Julieta | Pedro Almodóvar | Spain | 2016 | 99 minutes
Pedro Almodovar’s Julieta is one more Missed Madison title that still could make it to town. Jason Fuhrman explains how the film both continues and diverges from Almodóvar’s previous work.
Update 3/9/17: Sundance Cinemas Madison had announced that Julieta would open on Friday, March 10, but the latest Facebook update suggests that it will be coming soon.
Pedro Almodóvar’s latest film finds the Spanish auteur (Volver, All About My Mother) continuing his exploration of the female psyche as he heads in a new direction. A fractured melodrama about the eponymous character’s struggle to survive uncertainty, Julieta is loosely based on three interrelated short stories by the Canadian writer (and Nobel laureate) Alice Munro: “Chance,” “Soon,” and “Silence” from her 2004 volume Runaway.
Almodóvar initially planned to use Munro’s stories as the basis of an English-language feature, yet transplanting the material to Spain places him on fertile home ground. As with Live Flesh (1997) and The Skin I Live In (2011), Julieta may have a literary source, but the result is distinctly his own. Spanning three decades, the film blends Munro’s keen attention to the inner lives of women with Almodóvar’s flamboyant style. The plot gradually unfolds through extended flashbacks. Julieta, played at different stages in her life by two actresses (Emma Suárez, Adriana Ugarte), suffers overwhelming guilt and grief, first due to the loss of her husband, Xoan, and later when she is inexplicably abandoned by her daughter, Antía. As Julieta crisscrosses time and space, it often plays more like a tense psychological thriller than a melodrama.
Eschewing the baroque experimentation and high-camp tone of his earlier, more lurid movies, Almodóvar adopts an elegantly restrained aesthetic approach to Julieta’s story. While his visual palette is as rich and sumptuous as ever, he ties himself down with relatively muted colors and stark set design.
Throughout the course of nearly 40 years, Almodóvar has drawn inspiration from a broad range of sources, including Alfred Hitchcock, B-movies, Pina Bausch, and Douglas Sirk. However, his fascination with the mystery of women and his ability to create vivid female characters have remained constants. “I feel that I can tell a richer and more entertaining story with women,” he acknowledges, “I will write male and female characters, but I do find at least in Spanish culture, women to be more vivacious, more direct, more expressive, with a lot less of a sense of being fearful of making a fool of themselves.”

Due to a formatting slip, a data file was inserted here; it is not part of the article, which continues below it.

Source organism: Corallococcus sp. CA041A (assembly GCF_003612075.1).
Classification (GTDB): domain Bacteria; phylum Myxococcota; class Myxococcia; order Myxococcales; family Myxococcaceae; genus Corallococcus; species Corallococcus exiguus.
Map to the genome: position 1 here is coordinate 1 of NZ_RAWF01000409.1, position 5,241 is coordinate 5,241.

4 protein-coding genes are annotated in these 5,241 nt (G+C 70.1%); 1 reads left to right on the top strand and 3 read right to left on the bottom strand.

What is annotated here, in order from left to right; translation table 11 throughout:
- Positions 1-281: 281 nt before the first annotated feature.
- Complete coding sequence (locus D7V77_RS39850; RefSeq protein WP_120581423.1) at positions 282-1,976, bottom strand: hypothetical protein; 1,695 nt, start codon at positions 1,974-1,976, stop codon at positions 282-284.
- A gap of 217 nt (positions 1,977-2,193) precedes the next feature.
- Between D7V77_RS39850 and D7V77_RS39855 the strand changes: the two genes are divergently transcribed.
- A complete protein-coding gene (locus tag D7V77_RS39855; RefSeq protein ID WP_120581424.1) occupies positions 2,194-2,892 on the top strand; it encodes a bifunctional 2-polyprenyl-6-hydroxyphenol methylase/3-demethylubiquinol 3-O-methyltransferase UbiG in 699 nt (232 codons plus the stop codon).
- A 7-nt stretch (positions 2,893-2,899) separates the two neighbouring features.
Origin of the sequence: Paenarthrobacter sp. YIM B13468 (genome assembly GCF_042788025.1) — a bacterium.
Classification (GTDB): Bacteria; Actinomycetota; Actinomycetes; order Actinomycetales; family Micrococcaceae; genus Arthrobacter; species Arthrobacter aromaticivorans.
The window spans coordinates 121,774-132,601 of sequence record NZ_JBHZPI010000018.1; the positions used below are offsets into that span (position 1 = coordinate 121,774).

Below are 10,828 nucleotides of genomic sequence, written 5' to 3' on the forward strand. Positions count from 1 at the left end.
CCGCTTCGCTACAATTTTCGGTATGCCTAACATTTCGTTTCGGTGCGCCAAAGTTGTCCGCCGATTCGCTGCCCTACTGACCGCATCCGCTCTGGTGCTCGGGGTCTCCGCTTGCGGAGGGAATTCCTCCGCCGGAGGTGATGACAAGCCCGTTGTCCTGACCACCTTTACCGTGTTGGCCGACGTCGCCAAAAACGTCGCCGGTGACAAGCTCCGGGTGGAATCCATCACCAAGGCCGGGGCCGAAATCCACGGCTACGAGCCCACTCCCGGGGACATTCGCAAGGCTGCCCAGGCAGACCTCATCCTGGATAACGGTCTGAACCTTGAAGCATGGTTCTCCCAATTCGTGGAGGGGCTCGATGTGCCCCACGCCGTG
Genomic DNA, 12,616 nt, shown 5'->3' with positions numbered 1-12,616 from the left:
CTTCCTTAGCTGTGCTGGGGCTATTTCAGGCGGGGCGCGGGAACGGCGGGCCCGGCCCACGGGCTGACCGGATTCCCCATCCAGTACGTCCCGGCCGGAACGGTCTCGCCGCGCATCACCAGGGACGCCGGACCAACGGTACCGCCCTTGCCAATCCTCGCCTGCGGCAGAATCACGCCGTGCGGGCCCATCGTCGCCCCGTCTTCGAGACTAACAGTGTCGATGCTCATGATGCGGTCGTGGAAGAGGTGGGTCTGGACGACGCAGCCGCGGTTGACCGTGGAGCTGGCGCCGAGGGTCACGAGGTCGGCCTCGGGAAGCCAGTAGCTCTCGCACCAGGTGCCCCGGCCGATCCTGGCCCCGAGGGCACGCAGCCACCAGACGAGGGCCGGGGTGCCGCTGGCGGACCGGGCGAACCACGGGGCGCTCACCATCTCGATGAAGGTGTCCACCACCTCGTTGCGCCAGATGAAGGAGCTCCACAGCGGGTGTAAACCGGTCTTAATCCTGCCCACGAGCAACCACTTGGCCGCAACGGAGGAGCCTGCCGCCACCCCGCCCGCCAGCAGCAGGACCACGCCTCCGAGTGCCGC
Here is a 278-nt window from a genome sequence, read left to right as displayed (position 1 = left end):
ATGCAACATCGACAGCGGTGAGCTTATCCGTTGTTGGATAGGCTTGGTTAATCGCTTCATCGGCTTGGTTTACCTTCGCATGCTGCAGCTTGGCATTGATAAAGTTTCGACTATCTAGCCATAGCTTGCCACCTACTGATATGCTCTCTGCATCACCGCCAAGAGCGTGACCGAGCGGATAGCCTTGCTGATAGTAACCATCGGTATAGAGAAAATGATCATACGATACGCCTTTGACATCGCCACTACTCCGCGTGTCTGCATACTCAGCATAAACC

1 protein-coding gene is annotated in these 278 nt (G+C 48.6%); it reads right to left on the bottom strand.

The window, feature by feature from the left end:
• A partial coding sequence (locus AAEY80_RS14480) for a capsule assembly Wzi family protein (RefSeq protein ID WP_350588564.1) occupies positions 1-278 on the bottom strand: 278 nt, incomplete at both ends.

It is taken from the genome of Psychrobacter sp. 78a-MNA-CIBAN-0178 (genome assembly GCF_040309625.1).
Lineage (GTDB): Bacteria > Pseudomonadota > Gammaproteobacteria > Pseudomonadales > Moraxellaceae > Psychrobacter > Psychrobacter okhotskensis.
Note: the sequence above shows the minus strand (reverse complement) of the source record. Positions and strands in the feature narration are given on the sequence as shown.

Although it is far from his most provocative or entertaining work, Almodóvar’s unusually tame 20th feature represents a welcome return to the female-focused filmmaking that has earned him acclaim. With its vibrant heroine, emotional complexity, and exquisite stylistic flourishes, Julieta is an enigmatic, entrancing dual portrait of an inconsolable woman perpetually on the verge of a personal breakthrough.
Check out the other Missed Madison Film Festival reviews for Wednesday, January 25:
Editor’s Note: Based on Sundance Madison lobby posters and trailers, Julieta still might make it to Madison soon. We will update this post if Julieta does open at Sundance Madison in the coming weeks.
Meanwhile, keep up to date with Jason Fuhrman’s Cinesthesia series at the Madison Public Library’s Central Branch, and look for his monthly program notes here at the Madison Film Forum.